In the statutes enacted for the guidance of all who have to do with the assessment and collection of federal income taxes, there are provisions that each taxpayer is entitled to deduct from his gross income for any taxable year all the losses sustained and all the ordinary and necessary expenses paid or incurred in carrying on his trade or business in such year. The losses which these petitioners seek to deduct resulted from the payment of expenses incident to the conduct of racing stables. If such expenses are not in themselves deductible, neither are losses resulting therefrom. While the law nowhere says so in exact terms, it was obviously the intention of Congress to authorize the reduction of gross income by the cost of producing such income before the determination of tax liability. In this connection there is an express provision that personal expenses are not so deductible. This principle rests on the sound basis that business expenses represent the cost of producing income, while personal expenses relate only to the uses that are made of such income. The deductions here claimed were not losses incurred in the production of any part of the income which the respondent proposes to tax, nor, in my judgment, were they sustained in carrying on any trade or business for profit. They resulted from expenses purely personal to the petitioners.

I am convinced that Congress had incomes such as we have under consideration in mind when it provided that there should be no deduction from gross income on account of personal expenses. To permit these petitioners and others of their type to reduce their tax liability by the deduction of the costs of maintaining racing stables, expensive estates, and other similar activities, would result in a shifting of the burden of public taxation, which it seems to me would be wholly inconsistent with the public interest. I am satisfied that these petitioners have not sustained the burden of proof necessary for us to find that the alleged losses were sustained during the taxable years in a business conducted for profit. I feel that the allowance of the deductions claimed would be contrary to the intent of Congress, detrimental to the public interest and a dangerous perversion of the sound and equitable principles upon which just taxation must rest.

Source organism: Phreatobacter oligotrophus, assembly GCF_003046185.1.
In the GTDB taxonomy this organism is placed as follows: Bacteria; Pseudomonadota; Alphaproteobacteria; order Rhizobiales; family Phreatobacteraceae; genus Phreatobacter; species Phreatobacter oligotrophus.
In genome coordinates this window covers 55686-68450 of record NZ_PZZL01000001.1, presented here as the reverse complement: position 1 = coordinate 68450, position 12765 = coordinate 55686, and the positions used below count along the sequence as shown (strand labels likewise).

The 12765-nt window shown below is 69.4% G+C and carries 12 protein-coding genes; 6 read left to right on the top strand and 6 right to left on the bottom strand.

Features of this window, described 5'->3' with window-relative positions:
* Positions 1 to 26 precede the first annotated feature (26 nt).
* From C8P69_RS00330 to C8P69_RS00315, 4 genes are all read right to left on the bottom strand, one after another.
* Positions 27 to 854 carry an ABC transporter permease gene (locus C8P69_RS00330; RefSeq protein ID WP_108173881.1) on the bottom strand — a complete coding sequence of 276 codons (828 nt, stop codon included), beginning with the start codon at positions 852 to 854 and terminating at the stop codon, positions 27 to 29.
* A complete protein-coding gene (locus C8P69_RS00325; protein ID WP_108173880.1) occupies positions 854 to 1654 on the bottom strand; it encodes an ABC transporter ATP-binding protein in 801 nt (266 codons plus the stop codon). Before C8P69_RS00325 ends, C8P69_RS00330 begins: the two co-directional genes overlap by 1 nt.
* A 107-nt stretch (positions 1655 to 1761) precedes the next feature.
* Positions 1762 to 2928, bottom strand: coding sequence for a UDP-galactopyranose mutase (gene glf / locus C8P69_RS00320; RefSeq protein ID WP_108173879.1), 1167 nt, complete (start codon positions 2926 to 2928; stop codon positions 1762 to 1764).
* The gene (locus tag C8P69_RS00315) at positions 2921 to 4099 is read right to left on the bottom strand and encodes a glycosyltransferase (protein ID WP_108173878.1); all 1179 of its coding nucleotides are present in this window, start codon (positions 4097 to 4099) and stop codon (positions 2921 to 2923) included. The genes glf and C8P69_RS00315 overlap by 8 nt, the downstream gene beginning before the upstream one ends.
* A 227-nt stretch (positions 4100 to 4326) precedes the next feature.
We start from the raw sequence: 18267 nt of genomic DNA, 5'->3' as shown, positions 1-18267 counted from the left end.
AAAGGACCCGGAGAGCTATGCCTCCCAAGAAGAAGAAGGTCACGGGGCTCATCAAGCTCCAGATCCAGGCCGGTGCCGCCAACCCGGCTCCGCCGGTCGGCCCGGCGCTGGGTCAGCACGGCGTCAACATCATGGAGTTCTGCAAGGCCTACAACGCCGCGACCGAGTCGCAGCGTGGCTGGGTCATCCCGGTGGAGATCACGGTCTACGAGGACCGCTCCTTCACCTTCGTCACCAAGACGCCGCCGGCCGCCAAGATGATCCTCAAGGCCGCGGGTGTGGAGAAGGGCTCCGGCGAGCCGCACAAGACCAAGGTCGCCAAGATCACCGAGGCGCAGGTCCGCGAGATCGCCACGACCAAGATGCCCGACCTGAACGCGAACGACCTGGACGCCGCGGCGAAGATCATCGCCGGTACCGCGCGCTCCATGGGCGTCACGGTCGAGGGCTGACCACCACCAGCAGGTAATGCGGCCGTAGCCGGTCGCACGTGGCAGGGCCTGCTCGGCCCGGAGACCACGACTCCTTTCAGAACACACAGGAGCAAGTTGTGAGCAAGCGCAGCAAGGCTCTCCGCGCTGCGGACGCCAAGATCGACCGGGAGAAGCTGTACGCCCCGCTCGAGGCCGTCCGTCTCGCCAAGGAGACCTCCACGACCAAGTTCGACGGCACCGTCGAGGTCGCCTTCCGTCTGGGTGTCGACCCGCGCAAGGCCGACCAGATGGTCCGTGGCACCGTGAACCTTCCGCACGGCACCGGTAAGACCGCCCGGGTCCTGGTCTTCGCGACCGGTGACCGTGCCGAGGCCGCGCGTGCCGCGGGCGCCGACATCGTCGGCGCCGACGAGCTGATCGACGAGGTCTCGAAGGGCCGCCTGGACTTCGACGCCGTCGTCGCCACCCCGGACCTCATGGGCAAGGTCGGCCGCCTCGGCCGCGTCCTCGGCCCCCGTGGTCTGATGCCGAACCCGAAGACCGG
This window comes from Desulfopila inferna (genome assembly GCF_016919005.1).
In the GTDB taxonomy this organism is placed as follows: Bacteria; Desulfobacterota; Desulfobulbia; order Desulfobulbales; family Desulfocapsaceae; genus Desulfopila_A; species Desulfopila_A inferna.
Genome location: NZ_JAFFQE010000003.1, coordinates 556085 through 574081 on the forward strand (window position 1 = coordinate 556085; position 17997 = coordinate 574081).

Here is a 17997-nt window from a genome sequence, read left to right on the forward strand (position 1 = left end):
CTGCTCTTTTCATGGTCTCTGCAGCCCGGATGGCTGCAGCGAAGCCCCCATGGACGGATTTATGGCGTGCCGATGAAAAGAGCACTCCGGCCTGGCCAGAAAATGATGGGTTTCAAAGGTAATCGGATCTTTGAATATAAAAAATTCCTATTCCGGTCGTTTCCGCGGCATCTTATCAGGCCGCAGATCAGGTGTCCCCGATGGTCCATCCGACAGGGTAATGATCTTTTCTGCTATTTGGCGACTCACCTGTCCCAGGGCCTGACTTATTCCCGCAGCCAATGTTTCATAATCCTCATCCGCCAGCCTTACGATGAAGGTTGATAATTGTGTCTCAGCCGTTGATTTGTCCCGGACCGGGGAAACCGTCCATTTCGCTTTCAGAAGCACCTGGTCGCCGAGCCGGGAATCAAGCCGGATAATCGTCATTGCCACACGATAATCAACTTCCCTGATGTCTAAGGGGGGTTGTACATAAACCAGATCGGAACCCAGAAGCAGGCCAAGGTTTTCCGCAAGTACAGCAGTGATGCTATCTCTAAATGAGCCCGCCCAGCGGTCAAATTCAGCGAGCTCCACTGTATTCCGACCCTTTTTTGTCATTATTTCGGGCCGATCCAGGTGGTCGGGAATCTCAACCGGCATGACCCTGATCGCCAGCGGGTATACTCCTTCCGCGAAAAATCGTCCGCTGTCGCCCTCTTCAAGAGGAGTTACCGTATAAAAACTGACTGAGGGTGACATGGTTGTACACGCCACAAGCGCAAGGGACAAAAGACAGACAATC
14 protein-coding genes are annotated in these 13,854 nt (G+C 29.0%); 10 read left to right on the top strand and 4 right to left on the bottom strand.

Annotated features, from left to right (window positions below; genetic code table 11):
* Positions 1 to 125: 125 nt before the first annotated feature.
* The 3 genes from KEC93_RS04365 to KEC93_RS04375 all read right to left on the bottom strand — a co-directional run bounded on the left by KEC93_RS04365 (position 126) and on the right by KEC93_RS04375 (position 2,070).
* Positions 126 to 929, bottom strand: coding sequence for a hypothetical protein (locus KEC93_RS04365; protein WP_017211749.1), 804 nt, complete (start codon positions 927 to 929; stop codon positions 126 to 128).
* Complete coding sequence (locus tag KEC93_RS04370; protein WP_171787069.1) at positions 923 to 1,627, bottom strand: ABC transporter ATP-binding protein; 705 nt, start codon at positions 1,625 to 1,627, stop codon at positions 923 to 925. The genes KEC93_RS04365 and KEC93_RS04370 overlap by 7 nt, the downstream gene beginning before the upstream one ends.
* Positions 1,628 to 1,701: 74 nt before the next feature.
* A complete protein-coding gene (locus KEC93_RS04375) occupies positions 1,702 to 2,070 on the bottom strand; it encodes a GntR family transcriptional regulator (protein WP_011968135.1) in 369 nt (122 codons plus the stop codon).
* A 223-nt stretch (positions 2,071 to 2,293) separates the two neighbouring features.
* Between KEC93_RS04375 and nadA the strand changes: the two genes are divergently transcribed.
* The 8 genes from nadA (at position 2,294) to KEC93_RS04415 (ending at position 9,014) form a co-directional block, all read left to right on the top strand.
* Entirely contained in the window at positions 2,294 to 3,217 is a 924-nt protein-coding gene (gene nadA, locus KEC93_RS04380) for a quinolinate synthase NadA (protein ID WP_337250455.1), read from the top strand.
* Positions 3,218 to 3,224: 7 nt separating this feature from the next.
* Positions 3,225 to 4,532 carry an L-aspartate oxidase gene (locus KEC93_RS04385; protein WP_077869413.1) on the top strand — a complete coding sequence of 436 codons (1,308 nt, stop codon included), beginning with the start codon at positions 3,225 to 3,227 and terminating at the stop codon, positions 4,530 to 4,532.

Mabel Walker Willebrandt, Asst. Atty. Gen., and John Vaughan Groner and Barham R. Gary, both of Washington, D. C. (C. M. Charest, General Counsel, and Shelby S. Faulkner, Sp. Atty. Bureau of Internal Revenue, both of Washington, D. C., of counsel), for appellant.

Ellis Ames Ballard, William R. Spofford, and Schoffield Andrews, all of Philadelphia, Pa. (Ballard, Spahr, Andrews & Ingersoll, of Philadelphia, Pa., of counsel), for appellees.

Before BUFFINGTON and WOOLLEY, Circuit Judges, and THOMSON, District Judge.

BUFFINGTON, Circuit Judge.

These cases present the question whether the Board of Tax Appeals erred in holding, as it did, that the racing stables of these taxpayers were operated as a "business," or a "transaction entered into for profit," within the meaning of the Revenue Acts of 1918 and 1921 (40 Stat. 1057, 42 Stat. 227). The Board of Tax Appeals held they were, and allowed reductions for losses thereby sustained. Thereupon the Commissioner took this appeal. The facts are not in dispute, and the warrant for the conclusions drawn therefrom by the *838 Board are so fully and satisfactorily set forth in the record as to make a restatement by this court unnecessary.

Finding no error, judgment of the Tax Board is affirmed.